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Question about Smart Previews

New Here ,
May 22, 2020

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Hi All - I have a desktop PC with a built-in Hard Disc drive.

100% of my photo editing involves editing "online" photos.

I never outsource my editing, nor do I edit "offline" images.

 

1) Having said that, is it necessary to enable smart previews on import? Are smart previews only idea if you're editing "offline" ?

 

2) What are the ideal import settings that strike the perfect balance between saving disk space/catalog size while enabiling images loading fast in the loupe and/or develop module?

 

Thanks!

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Import and export, Performance, Windows

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Question about Smart Previews

New Here ,
May 22, 2020

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Hi All - I have a desktop PC with a built-in Hard Disc drive.

100% of my photo editing involves editing "online" photos.

I never outsource my editing, nor do I edit "offline" images.

 

1) Having said that, is it necessary to enable smart previews on import? Are smart previews only idea if you're editing "offline" ?

 

2) What are the ideal import settings that strike the perfect balance between saving disk space/catalog size while enabiling images loading fast in the loupe and/or develop module?

 

Thanks!

Topics

Import and export, Performance, Windows

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863

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Adobe Community Professional ,
May 22, 2020

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Smart previews are perfect for mobile sync. You can select manually what to sync from Classic collections. Any editing from Mobile previews automatically sync back to original files in Classic. No need to generate smart previews for everything.

 

Choose embedded & sidecar for the most efficient import method.

 

 

 

 

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New Here ,
May 23, 2020

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Thanks for all your help!

As a test, I created 4 test catalogs with all my 2019 photos (10,000 in total) using 4 different import methods.

Why does the embedded & Sidecar catalog take up the most space (vs let's say, Standard?) 

 

DepthOfField68_0-1590271350980.png

 

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Engaged ,
May 24, 2020

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Embedded preview means the jpeg preview created by the camera and stored in the raw file. Depending of the camera, the preview size is more or less big. Some camera even creates preview at the same size as the original (1:1).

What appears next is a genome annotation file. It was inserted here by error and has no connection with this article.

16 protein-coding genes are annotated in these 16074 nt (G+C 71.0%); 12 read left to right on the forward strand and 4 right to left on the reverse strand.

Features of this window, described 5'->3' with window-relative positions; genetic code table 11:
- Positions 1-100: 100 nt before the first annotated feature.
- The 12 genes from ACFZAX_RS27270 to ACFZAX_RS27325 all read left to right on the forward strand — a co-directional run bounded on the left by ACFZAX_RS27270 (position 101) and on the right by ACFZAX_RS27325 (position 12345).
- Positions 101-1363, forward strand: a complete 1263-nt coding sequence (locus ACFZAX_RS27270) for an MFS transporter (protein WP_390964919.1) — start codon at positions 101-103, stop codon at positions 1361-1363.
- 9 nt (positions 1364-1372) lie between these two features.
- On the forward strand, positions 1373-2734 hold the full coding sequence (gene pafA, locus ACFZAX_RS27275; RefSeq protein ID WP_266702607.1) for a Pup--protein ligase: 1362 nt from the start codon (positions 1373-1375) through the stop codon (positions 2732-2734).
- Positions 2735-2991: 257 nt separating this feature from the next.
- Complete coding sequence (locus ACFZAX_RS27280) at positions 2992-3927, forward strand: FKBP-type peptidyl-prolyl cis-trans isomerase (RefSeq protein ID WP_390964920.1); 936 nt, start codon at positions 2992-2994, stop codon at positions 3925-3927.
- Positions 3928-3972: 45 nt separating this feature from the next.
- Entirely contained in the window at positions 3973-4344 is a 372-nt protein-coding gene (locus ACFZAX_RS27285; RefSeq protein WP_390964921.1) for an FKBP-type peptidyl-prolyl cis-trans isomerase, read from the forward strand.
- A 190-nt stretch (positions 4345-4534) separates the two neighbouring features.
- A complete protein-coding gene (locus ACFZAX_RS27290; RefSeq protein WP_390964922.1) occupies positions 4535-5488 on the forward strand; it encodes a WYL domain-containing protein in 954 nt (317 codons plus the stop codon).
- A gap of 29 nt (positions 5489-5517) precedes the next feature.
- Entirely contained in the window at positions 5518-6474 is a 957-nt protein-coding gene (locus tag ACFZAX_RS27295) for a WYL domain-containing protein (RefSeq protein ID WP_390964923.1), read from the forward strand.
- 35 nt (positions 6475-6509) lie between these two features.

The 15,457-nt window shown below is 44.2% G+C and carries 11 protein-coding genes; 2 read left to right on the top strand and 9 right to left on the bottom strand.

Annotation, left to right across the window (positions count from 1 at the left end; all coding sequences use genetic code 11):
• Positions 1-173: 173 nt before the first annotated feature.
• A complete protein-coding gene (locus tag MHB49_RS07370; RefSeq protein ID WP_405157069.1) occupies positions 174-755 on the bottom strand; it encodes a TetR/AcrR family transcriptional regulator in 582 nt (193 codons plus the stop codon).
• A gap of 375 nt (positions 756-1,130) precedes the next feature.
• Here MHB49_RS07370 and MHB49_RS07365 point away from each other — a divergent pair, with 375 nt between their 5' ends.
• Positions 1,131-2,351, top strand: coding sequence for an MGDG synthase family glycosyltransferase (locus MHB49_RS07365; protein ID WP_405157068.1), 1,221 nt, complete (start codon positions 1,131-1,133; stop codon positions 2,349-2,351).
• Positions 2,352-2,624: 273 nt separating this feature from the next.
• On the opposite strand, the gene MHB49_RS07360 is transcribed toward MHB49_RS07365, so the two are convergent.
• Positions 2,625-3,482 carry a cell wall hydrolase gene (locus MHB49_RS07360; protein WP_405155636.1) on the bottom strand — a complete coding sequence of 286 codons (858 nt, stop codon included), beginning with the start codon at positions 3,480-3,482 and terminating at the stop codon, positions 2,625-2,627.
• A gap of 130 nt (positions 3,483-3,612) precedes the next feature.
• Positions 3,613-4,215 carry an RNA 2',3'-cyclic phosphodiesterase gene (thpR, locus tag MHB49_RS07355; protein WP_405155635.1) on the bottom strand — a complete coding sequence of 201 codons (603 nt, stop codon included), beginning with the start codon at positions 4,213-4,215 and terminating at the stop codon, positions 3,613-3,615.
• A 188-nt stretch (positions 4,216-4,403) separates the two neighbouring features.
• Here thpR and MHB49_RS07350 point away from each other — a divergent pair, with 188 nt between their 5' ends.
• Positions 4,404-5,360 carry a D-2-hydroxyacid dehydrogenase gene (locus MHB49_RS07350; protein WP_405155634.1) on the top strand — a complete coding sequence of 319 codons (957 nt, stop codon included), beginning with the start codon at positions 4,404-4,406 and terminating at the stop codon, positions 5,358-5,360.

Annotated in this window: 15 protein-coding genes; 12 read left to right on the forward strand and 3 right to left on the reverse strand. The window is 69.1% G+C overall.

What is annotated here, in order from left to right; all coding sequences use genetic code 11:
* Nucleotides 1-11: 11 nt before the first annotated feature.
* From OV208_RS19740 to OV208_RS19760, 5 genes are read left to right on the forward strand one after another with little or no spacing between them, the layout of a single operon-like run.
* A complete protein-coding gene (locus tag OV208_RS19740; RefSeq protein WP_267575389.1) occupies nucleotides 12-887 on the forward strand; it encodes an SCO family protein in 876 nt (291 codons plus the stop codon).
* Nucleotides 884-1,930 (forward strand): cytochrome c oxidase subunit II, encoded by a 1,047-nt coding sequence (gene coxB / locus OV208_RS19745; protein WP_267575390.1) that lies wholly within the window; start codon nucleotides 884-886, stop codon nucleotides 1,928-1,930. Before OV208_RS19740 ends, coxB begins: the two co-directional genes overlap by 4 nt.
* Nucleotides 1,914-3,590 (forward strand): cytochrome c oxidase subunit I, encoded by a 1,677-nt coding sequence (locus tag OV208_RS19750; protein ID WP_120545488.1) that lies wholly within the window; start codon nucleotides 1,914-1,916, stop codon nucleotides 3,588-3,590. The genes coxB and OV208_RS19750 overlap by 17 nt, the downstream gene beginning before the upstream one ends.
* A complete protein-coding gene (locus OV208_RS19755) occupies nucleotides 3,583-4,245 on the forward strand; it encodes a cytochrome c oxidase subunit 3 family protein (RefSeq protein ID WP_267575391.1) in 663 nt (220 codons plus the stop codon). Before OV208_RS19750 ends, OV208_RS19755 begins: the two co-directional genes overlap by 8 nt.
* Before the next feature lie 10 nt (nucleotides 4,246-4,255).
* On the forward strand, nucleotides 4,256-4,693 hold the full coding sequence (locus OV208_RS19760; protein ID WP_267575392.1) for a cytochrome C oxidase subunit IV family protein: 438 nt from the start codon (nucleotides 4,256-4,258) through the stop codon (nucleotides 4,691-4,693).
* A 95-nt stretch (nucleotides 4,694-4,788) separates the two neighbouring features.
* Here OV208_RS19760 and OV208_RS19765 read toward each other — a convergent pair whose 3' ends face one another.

Standard preview are created by LR at the size of your screen. If your screen is 1920x1080, the previw will be 1920x1080. If your screen is 2560x1440, the preview will be 2560x1140.

Therefore, you can have embedded preview bigger than the Standard preview.

It looks like it's your case.

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Adobe Community Professional ,
May 22, 2020

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If all of your editing is always on the same computer, then Smart Previews have only one advantage: Potentially faster editing in the Develop module. Smart Previews are limited to 2560 px on the long side, so if your originals are significantly larger than that, Smart Previews mean fewer pixels to keep updating as you edit. However, that means Smart Previews are not ideal for evaluating images at 1:1 magnification, such as for checking sharpness and detail.

 

I agree that the fastest, most space-saving import setting is the Build Previews option “Embedded & Sidecar”, in the File Handling section of the Import dialog box. By using the previews that are already available with the images because they were built by the camera, the Embedded & Sidecar option doesn’t make Lightroom Classic build its own previews on import. That saves time, because Lightroom Classic won’t spend CPU time to build previews, and because the embedded previews display instantly. And it can save space, again because the Lightroom Classic previews are not being built. However, as soon as any edit is made to the image in Lightroom Classic, a current preview must be built for that image. But at least the previews will be built only as needed, not for all images at import.

 

The size and quality of embedded previews depends on how the camera is set to create previews, so if a camera is set to create smaller sized previews to save card space, its embedded previews may be smaller or lower quality than you want.

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Adobe Community Professional ,
May 22, 2020

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This is my opinion, and only my opinion. If you are going to share images online from Lightroom Classic then you need to create collections and choose to share those collections. Lightroom Classic will automatically create smart previews because that is the only way images are shared online from Lightroom Classic. If all of your other editing is done on the internal hard drive my opinion is that there wouldn't be any other need to create smart previews. "IF" you were storing your images on an external hard drive that was often not connected to the computer, that would be an ideal time to create smart previews that would be stored in the catalog folder on the internal hard drive. This would enable you to edit the images without having the master images connected. But if the master images are there I don't see any real advantage to having smart previews. I haven't seen any speed advantage to having them in that situation.

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